I almost feel guilty writing this in what is perhaps the most unpleasant political campaign in many of our lifetimes, but the campaign actually proves the point, however unpleasantly: being provocative can be profitable. [level-members]
Now, being downright offensive to large swaths of your potential audience is not going to do your business any favors, but staking out an opinion that goes against the conventional wisdom can get you positive attention.
And there’s no need to be offensive about it. This came to mind when I saw a Bloomberg article titled, “It’s Time to Give High-Alcohol Wines a Chance at the Dinner Table.”
I would imagine that an online search for that topic would turn up a thousand articles against high-alcohol wines before you got to one in favor.
That contrariness catches your attention immediately. And even if you’ve walked your premise back a bit from your attention-grabbing headline, you’ve still grabbed attention.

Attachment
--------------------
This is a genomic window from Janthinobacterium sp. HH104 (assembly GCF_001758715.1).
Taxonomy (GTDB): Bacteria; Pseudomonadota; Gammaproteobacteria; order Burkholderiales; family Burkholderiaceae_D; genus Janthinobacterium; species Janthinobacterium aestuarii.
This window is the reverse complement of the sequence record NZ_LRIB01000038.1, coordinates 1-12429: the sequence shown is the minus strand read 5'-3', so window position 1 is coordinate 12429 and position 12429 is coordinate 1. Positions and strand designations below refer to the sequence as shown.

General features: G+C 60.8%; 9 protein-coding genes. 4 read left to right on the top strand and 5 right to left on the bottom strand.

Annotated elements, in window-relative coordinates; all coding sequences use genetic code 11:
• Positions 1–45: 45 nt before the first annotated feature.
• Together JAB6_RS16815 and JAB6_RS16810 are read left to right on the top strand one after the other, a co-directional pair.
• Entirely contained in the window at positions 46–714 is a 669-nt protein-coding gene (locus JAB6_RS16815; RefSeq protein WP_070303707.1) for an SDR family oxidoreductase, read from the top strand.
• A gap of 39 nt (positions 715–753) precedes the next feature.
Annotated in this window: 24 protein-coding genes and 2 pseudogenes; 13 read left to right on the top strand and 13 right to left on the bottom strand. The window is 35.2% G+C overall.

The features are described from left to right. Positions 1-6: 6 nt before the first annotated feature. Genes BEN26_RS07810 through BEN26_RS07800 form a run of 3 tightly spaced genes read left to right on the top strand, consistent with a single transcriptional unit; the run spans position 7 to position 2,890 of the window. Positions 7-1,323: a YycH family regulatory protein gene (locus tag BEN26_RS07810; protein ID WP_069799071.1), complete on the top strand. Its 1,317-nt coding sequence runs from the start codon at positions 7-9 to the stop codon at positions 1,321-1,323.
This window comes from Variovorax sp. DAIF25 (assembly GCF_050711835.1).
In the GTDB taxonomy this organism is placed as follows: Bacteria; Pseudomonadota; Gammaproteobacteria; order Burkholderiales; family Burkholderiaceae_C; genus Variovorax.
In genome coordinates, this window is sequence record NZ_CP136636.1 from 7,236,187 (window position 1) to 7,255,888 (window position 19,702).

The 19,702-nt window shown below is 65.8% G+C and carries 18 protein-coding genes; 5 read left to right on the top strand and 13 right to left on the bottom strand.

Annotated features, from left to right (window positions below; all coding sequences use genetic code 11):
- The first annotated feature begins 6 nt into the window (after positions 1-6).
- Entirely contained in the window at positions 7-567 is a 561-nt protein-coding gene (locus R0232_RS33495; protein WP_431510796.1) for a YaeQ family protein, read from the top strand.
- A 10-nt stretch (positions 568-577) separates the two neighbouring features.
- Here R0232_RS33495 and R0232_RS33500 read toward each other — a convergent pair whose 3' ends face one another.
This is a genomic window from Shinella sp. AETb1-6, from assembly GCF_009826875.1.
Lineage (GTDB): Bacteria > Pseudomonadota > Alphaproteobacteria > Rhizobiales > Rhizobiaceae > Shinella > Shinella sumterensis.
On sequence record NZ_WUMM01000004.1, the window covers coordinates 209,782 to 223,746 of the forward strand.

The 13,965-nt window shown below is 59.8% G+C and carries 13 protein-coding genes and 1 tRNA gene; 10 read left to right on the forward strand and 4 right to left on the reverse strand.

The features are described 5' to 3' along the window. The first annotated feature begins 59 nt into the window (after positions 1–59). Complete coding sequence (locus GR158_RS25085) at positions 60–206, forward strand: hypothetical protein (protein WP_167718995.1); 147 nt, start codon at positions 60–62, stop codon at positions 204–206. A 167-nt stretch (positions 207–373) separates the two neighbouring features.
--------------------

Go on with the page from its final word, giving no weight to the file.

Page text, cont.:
You can’t completely backtrack – people don’t respond well to bait-and-switch – but you can qualify your position. As in, high-alcohol wines aren’t for everyone, and they may not pair with as many dishes as lower-alcohol wines, but they still have their place at the table.
Of course, this works best if you aren’t just out there trolling for topics on which to be controversial, and if you don’t make controversy a regular habit. We all recognize bluster as schtick. But if you really believe in something that isn’t the conventional wisdom – or that the conventional wisdom isn’t asking the right questions – you can make great marketing out of standing apart from your competitors.